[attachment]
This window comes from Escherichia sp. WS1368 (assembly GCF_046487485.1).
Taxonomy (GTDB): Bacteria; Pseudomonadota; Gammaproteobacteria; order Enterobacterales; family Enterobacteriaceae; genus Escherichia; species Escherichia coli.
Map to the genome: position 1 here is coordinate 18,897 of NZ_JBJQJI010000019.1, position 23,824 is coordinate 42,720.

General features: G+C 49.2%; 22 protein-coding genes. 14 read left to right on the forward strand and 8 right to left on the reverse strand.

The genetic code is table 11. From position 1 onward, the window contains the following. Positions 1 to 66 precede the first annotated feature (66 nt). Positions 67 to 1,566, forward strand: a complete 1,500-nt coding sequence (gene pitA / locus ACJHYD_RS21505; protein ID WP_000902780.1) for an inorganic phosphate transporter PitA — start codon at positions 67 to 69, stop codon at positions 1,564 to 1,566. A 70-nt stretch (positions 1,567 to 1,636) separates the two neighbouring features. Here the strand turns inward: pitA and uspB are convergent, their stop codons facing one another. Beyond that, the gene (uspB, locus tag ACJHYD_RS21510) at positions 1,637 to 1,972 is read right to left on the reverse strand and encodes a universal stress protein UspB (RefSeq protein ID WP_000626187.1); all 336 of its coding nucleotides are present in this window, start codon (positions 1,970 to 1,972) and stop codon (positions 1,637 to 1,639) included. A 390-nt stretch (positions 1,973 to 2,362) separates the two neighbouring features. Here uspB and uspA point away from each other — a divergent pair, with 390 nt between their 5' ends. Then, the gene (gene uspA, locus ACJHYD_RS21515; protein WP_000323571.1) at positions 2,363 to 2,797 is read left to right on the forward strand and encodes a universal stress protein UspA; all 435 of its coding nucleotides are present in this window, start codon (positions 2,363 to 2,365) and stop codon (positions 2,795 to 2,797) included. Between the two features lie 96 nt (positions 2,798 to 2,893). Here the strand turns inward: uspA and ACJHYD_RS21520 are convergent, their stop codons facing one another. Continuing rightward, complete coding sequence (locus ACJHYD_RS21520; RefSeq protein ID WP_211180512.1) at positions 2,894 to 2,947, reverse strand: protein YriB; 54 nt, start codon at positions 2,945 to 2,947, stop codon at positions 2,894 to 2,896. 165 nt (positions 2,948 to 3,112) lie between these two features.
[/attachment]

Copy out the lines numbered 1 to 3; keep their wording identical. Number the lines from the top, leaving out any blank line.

This window comes from Escherichia sp. WS1368 (assembly GCF_046487485.1).
Taxonomy (GTDB): Bacteria; Pseudomonadota; Gammaproteobacteria; order Enterobacterales; family Enterobacteriaceae; genus Escherichia; species Escherichia coli.
Map to the genome: position 1 here is coordinate 18,897 of NZ_JBJQJI010000019.1, position 23,824 is coordinate 42,720.